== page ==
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Discussing the Neuroscience of Kids Facing Adult Justice System

 

Wednesday, June 12, 2019

The adult criminal justice system is often charged with determining the appropriate response to young children who have done bad things. However, these young child offenders are often also victims of abuse, pre-natal drug exposure and neglect. Trauma may change the brain's response to stressful situations and alter the child's ability to control unwanted behaviors. Courts must weigh these circumstances when considering whether the child should be charged as an adult.

Boys Town researchers are working to understand typical brain development as well as how this may be altered by stress using behavioral assessment tools and functional neuroimaging. In addition, for more than 100 years, Boys Town has been helping at risk youth and their families to change outcomes for the better. This combined experience puts us in an ideal position to provide judges with information relevant to their decisions about what to do with kids who end up in their courtrooms.

In partnership with the National Courts and Science Institute, Boys Town recently hosted a Neuroscience and the Law Workshop. Led by James Blair, Ph.D., Susan and George Haddix Endowed Chair for Neurobehavioral Research at Boys Town National Research Hospital, the judges were given an overview of current science on brain development and childhood trauma. In addition, judges and Boys Town staff held round table discussions covering case examples and how current knowledge may be applicable to judicial decision making. The judges were given a tour of facilities and technologies they may hear about in cases, and what those technologies can and cannot tell us about developing brains and mental health.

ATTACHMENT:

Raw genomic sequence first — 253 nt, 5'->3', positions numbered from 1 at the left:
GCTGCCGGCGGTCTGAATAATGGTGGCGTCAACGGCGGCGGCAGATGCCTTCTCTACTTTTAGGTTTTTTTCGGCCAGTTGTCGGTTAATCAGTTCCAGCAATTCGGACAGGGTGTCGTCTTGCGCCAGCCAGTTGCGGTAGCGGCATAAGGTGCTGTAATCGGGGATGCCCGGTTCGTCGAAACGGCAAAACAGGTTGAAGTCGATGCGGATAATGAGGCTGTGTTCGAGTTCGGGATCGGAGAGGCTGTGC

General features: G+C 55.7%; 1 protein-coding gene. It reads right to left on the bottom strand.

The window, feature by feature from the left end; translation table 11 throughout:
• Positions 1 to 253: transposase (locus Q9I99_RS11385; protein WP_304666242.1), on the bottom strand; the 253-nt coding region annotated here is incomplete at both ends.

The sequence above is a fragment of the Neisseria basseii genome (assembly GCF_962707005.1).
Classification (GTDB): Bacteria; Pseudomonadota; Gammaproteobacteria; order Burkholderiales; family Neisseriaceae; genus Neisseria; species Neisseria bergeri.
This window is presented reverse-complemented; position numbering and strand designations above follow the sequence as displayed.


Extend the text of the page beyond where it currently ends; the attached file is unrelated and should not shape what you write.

Advocating for youth, including those who end up in the criminal justice system but might be better served by therapy and intervention, is part of Boys Town's mission to help at risk youth. We appreciate the participation of the judges and hope that this meeting will be a model for future workshops as new discoveries are made.